[0047] One or more parameters of the second node can be reported in the notification message. As mentioned above, the parameter of the second node can include not only parameters related to characteristics and/or capabilities of the second node per se, but also parameters relating to cells controlled by the second node. For example, such parameters can include capacity or load of the second node. When the second node is one of a base station controller node and a radio network controller node, the parameter(s) of the second node can be one or more of the following: load of a cell controlled by the second node; capacity of a cell controlled by the second node; a coding scheme supported by a cell controlled by the second node; a codec type supported by the second node; quality of service capability of the second node; and, a measurement concerning a cell controlled by the second node.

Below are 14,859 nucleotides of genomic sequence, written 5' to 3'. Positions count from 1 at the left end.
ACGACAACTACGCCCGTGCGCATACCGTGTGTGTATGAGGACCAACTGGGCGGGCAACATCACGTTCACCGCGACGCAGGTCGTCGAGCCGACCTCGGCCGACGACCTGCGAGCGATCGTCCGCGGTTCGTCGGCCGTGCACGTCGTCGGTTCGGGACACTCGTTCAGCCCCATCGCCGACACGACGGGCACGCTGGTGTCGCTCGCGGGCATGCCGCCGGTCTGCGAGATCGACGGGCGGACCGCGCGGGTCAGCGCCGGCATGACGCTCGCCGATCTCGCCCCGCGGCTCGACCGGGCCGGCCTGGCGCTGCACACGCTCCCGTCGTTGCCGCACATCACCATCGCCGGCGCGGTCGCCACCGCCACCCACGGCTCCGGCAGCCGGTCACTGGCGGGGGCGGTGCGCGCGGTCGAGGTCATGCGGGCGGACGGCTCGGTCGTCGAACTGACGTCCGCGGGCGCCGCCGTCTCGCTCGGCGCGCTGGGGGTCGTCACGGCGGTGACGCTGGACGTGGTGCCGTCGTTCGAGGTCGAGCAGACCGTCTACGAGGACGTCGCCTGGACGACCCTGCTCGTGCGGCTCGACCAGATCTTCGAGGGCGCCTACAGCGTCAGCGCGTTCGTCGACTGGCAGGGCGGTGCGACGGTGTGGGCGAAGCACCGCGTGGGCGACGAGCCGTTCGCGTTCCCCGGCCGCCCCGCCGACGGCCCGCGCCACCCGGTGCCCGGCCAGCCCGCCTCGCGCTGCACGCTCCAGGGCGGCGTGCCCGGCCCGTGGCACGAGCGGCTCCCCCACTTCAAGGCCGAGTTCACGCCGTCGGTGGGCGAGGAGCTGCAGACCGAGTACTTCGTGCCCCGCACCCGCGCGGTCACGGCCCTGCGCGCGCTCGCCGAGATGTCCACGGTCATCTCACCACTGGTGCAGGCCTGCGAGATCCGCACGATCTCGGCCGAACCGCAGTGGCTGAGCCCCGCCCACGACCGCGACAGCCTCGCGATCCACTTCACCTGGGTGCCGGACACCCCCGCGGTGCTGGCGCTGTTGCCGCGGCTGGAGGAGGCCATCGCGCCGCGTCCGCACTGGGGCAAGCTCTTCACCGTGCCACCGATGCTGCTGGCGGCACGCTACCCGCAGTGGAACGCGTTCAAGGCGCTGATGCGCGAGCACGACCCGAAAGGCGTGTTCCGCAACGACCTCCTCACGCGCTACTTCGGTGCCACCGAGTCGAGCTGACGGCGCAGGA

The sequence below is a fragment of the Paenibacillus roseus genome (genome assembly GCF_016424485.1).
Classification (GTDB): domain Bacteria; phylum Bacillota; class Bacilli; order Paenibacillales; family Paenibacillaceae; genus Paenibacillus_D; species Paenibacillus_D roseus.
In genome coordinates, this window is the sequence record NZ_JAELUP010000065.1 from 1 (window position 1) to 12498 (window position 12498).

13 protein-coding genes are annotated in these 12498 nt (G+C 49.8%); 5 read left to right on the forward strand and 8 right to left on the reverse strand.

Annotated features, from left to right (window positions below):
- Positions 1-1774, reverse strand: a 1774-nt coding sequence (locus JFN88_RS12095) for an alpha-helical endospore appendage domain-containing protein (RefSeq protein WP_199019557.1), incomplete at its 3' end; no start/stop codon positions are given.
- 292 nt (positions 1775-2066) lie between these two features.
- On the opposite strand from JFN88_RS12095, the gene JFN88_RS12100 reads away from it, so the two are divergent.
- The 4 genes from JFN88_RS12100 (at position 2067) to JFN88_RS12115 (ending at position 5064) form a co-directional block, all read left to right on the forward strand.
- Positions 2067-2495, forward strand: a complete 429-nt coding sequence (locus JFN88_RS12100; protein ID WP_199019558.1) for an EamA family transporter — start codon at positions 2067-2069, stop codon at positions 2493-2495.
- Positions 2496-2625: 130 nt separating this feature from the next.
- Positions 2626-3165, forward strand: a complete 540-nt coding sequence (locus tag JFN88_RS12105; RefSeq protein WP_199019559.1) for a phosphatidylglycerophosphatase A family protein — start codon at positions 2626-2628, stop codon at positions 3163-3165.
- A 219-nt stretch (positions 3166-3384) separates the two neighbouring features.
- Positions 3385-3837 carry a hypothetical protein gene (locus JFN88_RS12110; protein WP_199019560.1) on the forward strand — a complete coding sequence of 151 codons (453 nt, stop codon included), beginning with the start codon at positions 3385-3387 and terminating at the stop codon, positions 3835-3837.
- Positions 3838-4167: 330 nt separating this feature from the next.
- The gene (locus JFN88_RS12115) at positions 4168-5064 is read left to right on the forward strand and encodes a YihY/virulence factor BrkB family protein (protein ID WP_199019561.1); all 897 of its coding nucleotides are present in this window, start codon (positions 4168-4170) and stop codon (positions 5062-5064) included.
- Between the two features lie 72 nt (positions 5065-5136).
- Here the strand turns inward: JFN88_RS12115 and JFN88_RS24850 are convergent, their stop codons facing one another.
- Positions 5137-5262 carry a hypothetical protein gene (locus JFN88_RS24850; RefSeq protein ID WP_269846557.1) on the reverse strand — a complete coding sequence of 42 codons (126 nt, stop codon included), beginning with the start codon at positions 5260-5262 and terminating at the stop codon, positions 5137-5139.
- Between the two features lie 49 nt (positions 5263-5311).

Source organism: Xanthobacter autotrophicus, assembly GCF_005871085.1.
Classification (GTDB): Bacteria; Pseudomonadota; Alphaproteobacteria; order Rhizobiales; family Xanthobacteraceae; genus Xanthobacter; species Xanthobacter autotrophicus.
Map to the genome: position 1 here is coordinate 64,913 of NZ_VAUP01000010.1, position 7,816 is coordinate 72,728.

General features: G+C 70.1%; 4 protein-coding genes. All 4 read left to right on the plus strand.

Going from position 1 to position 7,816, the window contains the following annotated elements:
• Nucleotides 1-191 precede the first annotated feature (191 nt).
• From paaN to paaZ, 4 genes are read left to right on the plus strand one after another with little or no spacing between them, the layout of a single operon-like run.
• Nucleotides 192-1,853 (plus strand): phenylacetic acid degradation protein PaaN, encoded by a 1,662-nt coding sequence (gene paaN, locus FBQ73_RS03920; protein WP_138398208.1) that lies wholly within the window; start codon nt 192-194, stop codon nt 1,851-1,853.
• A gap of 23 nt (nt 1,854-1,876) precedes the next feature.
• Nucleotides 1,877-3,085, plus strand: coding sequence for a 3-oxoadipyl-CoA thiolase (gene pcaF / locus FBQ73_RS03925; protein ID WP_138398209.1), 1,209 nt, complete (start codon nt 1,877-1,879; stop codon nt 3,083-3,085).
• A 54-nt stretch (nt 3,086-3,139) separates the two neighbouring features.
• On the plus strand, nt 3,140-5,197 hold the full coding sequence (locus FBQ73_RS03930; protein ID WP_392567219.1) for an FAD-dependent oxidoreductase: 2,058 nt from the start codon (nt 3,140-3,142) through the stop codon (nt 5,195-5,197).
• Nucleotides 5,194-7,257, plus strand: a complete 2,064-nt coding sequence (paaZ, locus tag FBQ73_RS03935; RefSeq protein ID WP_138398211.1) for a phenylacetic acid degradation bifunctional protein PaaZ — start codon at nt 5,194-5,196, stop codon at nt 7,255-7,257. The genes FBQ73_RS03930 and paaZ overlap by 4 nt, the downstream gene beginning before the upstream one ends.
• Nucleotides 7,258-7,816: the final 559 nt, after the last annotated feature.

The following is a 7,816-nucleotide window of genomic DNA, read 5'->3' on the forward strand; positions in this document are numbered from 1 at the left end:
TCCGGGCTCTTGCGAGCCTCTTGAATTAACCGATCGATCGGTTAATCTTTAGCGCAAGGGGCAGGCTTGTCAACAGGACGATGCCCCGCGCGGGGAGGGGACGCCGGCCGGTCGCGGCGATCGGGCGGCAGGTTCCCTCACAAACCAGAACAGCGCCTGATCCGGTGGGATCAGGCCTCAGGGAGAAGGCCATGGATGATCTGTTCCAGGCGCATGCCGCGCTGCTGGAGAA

[0048] FIG. 2 shows basic generic logic involved in an example implementation of subscription/notification service 100 at representative second node NB. As shown in the example implementation of FIG. 2, subscription/notification service 100 includes a subscription enroller 102 which receives subscription request message 1-1 and a notifier 104 which generates the notification message 1-3. In its example implementation, the subscription enroller 102 includes subscription authorizer 106; subscription storage 108; analyze function 110; refusal generator 114; and response generator 116. The notifier 104 includes notification monitor 120 and notify message generator 122.